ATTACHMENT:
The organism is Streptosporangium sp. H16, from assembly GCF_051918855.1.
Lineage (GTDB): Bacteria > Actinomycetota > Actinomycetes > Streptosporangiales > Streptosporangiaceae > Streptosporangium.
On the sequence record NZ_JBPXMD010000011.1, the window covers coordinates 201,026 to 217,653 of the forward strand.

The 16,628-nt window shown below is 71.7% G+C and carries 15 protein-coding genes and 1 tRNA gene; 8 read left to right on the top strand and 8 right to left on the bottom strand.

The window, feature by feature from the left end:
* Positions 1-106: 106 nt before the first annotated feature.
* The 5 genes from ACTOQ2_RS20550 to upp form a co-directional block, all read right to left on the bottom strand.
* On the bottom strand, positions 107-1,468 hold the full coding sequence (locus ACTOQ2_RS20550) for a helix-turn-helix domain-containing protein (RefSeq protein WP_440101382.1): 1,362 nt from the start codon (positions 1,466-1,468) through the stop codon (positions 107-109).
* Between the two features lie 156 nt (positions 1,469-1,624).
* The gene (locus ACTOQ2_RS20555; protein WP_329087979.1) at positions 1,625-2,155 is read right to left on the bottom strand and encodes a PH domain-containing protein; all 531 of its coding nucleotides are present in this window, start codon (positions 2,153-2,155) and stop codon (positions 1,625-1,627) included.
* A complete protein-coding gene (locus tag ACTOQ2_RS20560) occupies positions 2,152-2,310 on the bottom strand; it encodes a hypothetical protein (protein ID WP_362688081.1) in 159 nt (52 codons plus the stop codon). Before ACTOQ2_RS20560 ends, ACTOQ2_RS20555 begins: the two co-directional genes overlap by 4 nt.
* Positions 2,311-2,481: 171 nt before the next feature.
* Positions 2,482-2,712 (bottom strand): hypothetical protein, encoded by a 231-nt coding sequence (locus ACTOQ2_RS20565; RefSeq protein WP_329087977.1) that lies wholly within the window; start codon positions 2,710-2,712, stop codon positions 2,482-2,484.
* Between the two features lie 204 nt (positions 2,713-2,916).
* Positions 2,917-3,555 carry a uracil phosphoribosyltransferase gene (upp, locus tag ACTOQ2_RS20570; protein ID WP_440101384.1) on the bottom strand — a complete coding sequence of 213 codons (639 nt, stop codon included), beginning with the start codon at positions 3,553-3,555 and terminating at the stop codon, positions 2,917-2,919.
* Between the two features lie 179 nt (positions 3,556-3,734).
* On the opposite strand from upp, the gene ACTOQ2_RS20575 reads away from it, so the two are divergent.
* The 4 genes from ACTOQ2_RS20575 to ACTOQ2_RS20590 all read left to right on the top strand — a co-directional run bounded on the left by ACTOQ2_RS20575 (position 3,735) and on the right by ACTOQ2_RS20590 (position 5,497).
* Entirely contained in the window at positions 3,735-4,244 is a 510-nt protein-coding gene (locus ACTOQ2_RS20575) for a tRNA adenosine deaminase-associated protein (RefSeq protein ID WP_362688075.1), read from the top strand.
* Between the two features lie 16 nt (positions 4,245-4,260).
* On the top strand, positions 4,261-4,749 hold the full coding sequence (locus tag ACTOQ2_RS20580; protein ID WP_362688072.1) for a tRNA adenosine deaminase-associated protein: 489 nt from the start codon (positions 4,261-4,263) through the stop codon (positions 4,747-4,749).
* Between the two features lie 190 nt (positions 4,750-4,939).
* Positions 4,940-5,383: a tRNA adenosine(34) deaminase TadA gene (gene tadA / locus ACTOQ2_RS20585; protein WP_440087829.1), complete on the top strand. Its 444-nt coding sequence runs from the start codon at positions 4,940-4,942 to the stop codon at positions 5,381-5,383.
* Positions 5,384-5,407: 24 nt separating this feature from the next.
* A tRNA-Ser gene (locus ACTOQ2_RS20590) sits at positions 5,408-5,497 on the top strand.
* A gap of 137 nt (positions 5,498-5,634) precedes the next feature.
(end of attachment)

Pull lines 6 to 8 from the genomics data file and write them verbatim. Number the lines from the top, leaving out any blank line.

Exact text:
* Positions 1-106: 106 nt before the first annotated feature.
* The 5 genes from ACTOQ2_RS20550 to upp form a co-directional block, all read right to left on the bottom strand.
* On the bottom strand, positions 107-1,468 hold the full coding sequence (locus ACTOQ2_RS20550) for a helix-turn-helix domain-containing protein (RefSeq protein WP_440101382.1): 1,362 nt from the start codon (positions 1,466-1,468) through the stop codon (positions 107-109).